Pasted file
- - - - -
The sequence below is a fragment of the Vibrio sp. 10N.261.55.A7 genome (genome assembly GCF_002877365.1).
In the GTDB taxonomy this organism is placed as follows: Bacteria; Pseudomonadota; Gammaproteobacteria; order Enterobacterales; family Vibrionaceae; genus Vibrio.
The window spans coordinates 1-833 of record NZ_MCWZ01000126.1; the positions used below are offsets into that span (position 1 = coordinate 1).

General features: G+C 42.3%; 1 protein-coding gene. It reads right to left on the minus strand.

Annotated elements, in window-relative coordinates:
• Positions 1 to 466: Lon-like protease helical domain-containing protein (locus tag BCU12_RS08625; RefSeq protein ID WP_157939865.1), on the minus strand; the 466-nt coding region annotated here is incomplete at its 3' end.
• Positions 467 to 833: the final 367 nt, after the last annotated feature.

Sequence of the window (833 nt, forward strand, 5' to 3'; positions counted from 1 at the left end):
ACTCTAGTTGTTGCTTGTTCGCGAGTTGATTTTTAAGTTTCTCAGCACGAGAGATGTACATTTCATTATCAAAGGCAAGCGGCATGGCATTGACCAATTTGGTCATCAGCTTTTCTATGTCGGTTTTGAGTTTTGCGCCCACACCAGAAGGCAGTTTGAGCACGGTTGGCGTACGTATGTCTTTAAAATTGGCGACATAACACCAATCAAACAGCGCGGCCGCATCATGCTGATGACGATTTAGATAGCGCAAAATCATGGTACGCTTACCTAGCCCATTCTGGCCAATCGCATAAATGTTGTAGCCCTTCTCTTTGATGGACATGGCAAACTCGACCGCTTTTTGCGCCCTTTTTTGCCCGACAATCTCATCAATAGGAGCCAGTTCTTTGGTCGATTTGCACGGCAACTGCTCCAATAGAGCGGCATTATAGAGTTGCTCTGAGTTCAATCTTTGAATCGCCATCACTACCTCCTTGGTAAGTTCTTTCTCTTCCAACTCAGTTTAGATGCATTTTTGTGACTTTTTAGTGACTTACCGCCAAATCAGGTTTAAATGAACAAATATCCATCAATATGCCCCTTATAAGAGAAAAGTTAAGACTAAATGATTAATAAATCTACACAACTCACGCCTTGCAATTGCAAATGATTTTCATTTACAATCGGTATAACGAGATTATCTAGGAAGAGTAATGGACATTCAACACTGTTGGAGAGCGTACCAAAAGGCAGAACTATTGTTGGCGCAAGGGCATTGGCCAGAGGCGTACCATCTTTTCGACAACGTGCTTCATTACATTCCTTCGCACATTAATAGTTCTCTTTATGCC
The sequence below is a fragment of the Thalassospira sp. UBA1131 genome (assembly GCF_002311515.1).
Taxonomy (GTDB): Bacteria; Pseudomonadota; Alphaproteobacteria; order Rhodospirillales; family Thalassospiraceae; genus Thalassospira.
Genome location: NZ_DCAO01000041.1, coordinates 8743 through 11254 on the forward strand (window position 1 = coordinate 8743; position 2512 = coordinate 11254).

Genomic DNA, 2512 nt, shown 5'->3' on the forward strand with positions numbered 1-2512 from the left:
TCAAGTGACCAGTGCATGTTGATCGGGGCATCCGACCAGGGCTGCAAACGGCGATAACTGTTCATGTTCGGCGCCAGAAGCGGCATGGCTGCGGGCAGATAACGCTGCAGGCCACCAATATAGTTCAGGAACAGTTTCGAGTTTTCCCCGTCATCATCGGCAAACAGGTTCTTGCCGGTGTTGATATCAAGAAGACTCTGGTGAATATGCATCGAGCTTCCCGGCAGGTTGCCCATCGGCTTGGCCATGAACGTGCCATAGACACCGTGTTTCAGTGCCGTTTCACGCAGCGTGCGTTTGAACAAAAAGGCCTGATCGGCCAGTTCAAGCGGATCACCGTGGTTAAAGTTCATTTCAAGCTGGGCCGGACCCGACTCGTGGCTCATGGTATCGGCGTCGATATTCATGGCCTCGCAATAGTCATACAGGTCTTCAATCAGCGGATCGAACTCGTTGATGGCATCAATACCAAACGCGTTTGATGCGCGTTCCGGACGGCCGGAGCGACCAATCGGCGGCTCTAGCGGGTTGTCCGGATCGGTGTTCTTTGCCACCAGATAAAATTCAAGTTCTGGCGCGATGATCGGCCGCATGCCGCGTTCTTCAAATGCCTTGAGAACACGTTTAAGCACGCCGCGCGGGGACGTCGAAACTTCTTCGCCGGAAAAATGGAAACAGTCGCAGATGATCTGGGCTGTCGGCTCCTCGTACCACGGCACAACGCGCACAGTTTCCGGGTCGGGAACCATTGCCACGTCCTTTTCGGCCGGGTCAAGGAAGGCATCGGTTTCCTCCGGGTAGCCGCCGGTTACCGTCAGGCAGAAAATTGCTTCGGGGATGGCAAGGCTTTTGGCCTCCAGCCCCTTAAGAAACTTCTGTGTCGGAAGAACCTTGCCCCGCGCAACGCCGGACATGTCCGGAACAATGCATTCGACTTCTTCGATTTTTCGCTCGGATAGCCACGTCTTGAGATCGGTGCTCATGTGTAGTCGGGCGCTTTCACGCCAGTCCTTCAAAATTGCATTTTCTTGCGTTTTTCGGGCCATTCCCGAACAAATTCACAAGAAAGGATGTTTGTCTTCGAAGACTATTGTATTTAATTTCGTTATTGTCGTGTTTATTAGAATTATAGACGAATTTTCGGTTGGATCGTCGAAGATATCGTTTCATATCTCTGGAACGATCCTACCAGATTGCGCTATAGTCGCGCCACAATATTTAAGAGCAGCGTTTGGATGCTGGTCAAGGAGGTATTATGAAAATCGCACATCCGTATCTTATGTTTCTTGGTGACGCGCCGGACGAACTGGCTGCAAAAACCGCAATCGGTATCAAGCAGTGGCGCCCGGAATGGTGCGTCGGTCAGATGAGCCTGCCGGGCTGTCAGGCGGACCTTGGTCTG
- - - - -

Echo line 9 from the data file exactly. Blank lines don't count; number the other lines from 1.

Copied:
ACTCTAGTTGTTGCTTGTTCGCGAGTTGATTTTTAAGTTTCTCAGCACGAGAGATGTACATTTCATTATCAAAGGCAAGCGGCATGGCATTGACCAATTTGGTCATCAGCTTTTCTATGTCGGTTTTGAGTTTTGCGCCCACACCAGAAGGCAGTTTGAGCACGGTTGGCGTACGTATGTCTTTAAAATTGGCGACATAACACCAATCAAACAGCGCGGCCGCATCATGCTGATGACGATTTAGATAGCGCAAAATCATGGTACGCTTACCTAGCCCATTCTGGCCAATCGCATAAATGTTGTAGCCCTTCTCTTTGATGGACATGGCAAACTCGACCGCTTTTTGCGCCCTTTTTTGCCCGACAATCTCATCAATAGGAGCCAGTTCTTTGGTCGATTTGCACGGCAACTGCTCCAATAGAGCGGCATTATAGAGTTGCTCTGAGTTCAATCTTTGAATCGCCATCACTACCTCCTTGGTAAGTTCTTTCTCTTCCAACTCAGTTTAGATGCATTTTTGTGACTTTTTAGTGACTTACCGCCAAATCAGGTTTAAATGAACAAATATCCATCAATATGCCCCTTATAAGAGAAAAGTTAAGACTAAATGATTAATAAATCTACACAACTCACGCCTTGCAATTGCAAATGATTTTCATTTACAATCGGTATAACGAGATTATCTAGGAAGAGTAATGGACATTCAACACTGTTGGAGAGCGTACCAAAAGGCAGAACTATTGTTGGCGCAAGGGCATTGGCCAGAGGCGTACCATCTTTTCGACAACGTGCTTCATTACATTCCTTCGCACATTAATAGTTCTCTTTATGCC